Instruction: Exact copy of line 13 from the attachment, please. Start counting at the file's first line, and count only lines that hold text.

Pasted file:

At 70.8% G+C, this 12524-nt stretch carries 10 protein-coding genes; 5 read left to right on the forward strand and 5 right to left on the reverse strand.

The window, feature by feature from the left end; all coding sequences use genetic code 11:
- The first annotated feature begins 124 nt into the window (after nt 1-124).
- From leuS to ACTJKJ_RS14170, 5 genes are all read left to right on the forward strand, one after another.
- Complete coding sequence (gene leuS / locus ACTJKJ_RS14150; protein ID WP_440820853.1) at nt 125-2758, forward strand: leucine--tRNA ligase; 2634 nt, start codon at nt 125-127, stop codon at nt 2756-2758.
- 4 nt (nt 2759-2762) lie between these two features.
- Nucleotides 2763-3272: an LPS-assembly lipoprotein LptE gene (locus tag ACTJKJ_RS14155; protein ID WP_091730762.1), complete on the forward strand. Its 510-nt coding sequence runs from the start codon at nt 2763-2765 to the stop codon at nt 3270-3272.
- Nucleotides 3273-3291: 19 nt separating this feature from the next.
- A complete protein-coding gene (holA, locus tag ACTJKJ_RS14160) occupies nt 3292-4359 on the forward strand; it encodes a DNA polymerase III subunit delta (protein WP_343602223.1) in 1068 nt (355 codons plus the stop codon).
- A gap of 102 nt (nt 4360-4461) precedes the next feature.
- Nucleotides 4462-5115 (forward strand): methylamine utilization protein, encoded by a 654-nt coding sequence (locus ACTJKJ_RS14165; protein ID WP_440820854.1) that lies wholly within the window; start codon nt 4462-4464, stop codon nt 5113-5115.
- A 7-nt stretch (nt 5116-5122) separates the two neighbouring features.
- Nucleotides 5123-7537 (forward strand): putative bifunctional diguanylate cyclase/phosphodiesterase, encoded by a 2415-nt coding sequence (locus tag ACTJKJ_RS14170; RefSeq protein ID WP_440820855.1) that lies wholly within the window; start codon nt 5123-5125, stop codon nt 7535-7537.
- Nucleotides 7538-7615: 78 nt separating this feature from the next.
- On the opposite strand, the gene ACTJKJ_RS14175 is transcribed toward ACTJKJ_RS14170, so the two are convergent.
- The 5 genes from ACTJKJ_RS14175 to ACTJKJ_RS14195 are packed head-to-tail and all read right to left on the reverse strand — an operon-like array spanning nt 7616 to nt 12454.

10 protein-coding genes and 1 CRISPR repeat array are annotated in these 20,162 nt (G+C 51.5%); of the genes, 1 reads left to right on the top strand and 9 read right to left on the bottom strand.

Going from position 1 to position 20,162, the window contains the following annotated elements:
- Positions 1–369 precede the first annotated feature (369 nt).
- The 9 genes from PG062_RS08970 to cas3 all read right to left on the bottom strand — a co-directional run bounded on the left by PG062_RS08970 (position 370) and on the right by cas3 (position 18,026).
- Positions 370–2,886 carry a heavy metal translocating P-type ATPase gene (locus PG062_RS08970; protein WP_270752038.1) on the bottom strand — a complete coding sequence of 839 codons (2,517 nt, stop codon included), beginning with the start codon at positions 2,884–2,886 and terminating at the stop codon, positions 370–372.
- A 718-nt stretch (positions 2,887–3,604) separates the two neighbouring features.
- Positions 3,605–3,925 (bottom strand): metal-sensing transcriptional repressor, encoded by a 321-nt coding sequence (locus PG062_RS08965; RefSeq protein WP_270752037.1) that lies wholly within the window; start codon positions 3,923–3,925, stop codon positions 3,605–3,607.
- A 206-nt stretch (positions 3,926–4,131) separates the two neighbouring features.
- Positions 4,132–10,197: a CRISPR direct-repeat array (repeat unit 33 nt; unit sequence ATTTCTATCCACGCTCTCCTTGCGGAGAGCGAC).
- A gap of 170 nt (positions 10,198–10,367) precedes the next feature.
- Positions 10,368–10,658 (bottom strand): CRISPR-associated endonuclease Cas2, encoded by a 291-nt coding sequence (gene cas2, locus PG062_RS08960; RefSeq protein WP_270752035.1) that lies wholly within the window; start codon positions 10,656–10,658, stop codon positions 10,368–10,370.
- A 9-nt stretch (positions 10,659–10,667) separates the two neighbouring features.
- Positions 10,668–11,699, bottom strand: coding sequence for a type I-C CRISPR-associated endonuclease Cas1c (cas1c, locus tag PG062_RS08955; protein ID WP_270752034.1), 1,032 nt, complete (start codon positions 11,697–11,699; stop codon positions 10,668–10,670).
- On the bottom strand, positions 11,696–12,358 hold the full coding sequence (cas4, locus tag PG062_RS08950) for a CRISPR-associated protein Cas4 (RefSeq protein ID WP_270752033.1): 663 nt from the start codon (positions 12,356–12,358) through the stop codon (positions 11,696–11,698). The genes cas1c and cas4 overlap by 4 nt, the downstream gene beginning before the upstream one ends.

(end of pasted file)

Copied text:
- Nucleotides 5123-7537 (forward strand): putative bifunctional diguanylate cyclase/phosphodiesterase, encoded by a 2415-nt coding sequence (locus tag ACTJKJ_RS14170; RefSeq protein ID WP_440820855.1) that lies wholly within the window; start codon nt 5123-5125, stop codon nt 7535-7537.